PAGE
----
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Australia a magnet for skilled, educated migrants – OECD

7 June 20190 comments

Australia has been rated the most attractive nation in the world for highly educated workers in a report released by the world’s leading economic research body earlier this week.

It also performed well in other areas of the Organisation for Economic Co-operation and Development (OECD)’s first report on its member nations’ attractiveness to talented migrants.

The report, however, also highlights some areas for improvement.

The OECD’s analysis applied base factors of attractiveness across the three categories of migrants in question, with Australia ranking first for highly qualified workers, sixth for university students and seventh for entrepreneurs.

These results demonstrate Australia’s positive performance against the report’s base factors for attractiveness, which include work opportunities, tax conditions, local attitudes of inclusiveness, quality of life and likelihood of acceptance.

More specifically, Australia’s perceived attractiveness to highly skilled workers (those at a masters/PHD level of attainment), is due to favourable labour conditions and excellent skills environments for such workers, although the US would be first for these reasons were it not for its stringent visa conditions, the OECD report said.

Joining Australia in the top five nations in this area are Sweden, Switzerland, New Zealand and Canada, while nations with exceptionally strict admission conditions (such as Israel, Japan and Turkey) or very slow processing times (Poland) suffered as a result, the report said.

In the area of foreign-born university students, the report highlights Australia’s tertiary spending and English-language curriculum as providing a positive skills environment for such students. It does, however, show room for improvement.

This was principally an issue of access, with Australia’s comparatively arduous student-visa process and higher academic requirements scoring negatively against the best-performing nations, such as Switzerland, Norway and Germany, the OECD report said.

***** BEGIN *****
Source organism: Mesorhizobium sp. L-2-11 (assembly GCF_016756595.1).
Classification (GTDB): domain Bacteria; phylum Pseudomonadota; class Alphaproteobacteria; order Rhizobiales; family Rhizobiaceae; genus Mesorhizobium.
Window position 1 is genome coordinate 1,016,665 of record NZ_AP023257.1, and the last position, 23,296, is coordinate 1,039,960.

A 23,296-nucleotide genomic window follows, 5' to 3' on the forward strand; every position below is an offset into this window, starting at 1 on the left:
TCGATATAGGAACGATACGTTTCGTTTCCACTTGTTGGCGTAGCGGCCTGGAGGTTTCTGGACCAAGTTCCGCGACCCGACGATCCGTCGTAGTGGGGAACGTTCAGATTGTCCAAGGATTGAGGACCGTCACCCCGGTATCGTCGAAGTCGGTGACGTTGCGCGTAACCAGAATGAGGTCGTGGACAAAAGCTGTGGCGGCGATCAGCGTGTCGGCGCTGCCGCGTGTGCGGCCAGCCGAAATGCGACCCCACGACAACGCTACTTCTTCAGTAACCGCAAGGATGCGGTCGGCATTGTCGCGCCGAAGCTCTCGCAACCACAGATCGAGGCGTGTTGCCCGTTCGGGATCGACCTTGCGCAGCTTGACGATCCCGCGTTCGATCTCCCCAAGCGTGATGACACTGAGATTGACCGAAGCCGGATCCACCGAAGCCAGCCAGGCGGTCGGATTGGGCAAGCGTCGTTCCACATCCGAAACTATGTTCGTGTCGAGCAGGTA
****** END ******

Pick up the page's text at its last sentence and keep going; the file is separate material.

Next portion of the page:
Other factors crucial to this part of the analysis include the capacity to work allowed under student visa arrangements and the overall cost of tuition. Australia compares negatively in these areas in comparison to various European countries.

Finally, the report did not highlight Australia as rating either strongly or poorly for foreign entrepreneurs, with its seventh-place rating likely a reflection of its base level attractiveness and agreeable environment for such individuals, rather than any exceptional traits in the area.

Those nations above Australia exhibited high scores for ease of trade, trade openness and employment/product market regulation.

Those below were often positioned so for high investment requirements, with the US a key example of this as it requires a prospective investment to be of a minimum $1,000,000 and to create/preserve at least ten jobs in order to attribute a visa, the report said.

Even under the most favourable policy conditions possible, the report posits that Australia would still fall short of ideal attractiveness to entrepreneurs, probably due to the challenges presented to such individuals by its geographic location.

Outside of the rankings and their explanations, the OECD report carries a secondary aim in informing the impacts of increased talent mobility/competition on both origin and host nations.

It notes a vast increase in the international stock of tertiary-educated migrants over the last two decades, noting the increasing demand for educated workers implicit to rapid technological change as a leading factor.

It also understands the balance of positive to negative for origin nations as dictated by the brain gain it receives upon the return of its citizens from host nations, as opposed to the brain drain it suffers losing them in the first place.